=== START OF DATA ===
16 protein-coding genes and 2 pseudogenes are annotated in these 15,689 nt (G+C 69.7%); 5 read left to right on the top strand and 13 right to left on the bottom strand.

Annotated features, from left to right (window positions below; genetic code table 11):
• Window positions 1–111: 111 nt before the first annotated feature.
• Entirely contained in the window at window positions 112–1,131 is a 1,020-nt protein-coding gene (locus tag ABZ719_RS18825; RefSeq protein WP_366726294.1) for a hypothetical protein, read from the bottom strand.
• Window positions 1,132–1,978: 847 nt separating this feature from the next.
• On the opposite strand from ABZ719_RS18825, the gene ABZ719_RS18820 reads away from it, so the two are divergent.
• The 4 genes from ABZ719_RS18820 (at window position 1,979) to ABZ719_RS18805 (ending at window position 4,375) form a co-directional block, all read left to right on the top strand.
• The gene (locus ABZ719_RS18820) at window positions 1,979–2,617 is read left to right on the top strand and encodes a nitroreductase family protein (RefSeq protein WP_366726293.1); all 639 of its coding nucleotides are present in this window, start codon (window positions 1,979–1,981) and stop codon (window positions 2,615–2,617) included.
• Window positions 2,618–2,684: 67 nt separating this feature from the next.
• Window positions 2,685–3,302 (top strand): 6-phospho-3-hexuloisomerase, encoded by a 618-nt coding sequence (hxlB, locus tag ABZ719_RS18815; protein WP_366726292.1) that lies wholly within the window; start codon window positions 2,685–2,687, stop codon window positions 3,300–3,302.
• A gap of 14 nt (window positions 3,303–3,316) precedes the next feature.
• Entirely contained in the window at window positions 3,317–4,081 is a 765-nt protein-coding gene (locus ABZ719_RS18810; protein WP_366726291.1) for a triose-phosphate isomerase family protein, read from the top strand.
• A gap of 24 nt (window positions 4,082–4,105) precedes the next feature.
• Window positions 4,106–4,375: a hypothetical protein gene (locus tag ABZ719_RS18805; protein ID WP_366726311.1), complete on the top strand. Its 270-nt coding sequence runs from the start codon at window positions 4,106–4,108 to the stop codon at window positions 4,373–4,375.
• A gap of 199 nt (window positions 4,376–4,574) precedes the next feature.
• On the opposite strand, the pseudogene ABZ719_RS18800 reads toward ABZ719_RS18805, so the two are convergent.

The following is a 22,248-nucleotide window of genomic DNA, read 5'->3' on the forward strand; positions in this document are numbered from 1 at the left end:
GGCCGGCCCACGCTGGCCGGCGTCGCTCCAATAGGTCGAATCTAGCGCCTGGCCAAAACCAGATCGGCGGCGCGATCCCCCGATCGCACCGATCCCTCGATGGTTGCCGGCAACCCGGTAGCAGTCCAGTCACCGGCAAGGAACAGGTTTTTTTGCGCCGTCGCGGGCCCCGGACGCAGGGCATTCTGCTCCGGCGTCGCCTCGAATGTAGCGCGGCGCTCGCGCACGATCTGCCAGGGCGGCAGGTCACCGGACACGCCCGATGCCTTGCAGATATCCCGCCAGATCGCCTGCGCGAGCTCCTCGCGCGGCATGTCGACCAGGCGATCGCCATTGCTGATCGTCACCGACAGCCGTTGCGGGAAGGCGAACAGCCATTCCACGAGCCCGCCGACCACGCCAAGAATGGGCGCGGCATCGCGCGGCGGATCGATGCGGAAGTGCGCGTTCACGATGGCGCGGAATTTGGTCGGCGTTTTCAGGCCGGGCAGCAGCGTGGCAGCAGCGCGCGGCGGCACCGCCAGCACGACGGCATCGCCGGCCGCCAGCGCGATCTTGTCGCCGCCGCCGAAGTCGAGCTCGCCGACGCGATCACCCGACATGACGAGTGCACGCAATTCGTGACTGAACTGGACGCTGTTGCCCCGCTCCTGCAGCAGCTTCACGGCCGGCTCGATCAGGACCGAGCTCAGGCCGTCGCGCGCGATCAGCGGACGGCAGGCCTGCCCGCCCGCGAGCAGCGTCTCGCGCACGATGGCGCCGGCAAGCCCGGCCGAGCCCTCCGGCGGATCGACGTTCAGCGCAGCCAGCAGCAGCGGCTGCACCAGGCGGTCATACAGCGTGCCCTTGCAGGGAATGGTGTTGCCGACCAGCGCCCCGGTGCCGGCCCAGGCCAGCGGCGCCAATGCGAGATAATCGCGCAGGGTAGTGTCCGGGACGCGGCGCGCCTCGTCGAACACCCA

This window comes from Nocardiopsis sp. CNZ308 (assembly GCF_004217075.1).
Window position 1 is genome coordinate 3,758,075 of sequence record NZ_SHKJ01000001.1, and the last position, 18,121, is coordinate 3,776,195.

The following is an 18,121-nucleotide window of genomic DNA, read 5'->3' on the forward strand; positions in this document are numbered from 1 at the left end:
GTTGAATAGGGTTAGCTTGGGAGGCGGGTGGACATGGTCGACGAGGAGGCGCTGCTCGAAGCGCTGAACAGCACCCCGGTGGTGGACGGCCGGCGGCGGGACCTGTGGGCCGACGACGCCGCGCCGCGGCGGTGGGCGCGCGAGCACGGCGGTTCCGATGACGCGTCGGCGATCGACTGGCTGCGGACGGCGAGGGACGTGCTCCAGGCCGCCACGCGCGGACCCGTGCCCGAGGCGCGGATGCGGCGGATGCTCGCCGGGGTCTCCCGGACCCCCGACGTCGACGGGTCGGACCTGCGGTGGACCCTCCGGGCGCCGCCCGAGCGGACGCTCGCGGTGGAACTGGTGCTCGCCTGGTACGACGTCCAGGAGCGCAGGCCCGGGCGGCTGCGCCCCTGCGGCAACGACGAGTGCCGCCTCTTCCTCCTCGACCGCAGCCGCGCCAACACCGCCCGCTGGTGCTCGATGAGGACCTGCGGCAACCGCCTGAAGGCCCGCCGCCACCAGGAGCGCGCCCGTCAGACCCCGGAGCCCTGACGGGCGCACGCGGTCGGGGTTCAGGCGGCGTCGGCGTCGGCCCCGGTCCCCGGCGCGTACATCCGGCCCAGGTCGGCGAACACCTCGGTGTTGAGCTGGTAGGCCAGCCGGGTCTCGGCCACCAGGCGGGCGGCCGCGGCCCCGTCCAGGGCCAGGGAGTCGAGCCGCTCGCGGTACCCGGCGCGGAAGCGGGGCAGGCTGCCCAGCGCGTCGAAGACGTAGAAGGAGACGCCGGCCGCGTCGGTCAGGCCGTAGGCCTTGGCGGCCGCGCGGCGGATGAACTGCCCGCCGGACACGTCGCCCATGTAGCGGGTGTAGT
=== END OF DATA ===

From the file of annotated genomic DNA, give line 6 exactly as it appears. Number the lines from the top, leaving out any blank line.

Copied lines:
• On the opposite strand from ABZ719_RS18825, the gene ABZ719_RS18820 reads away from it, so the two are divergent.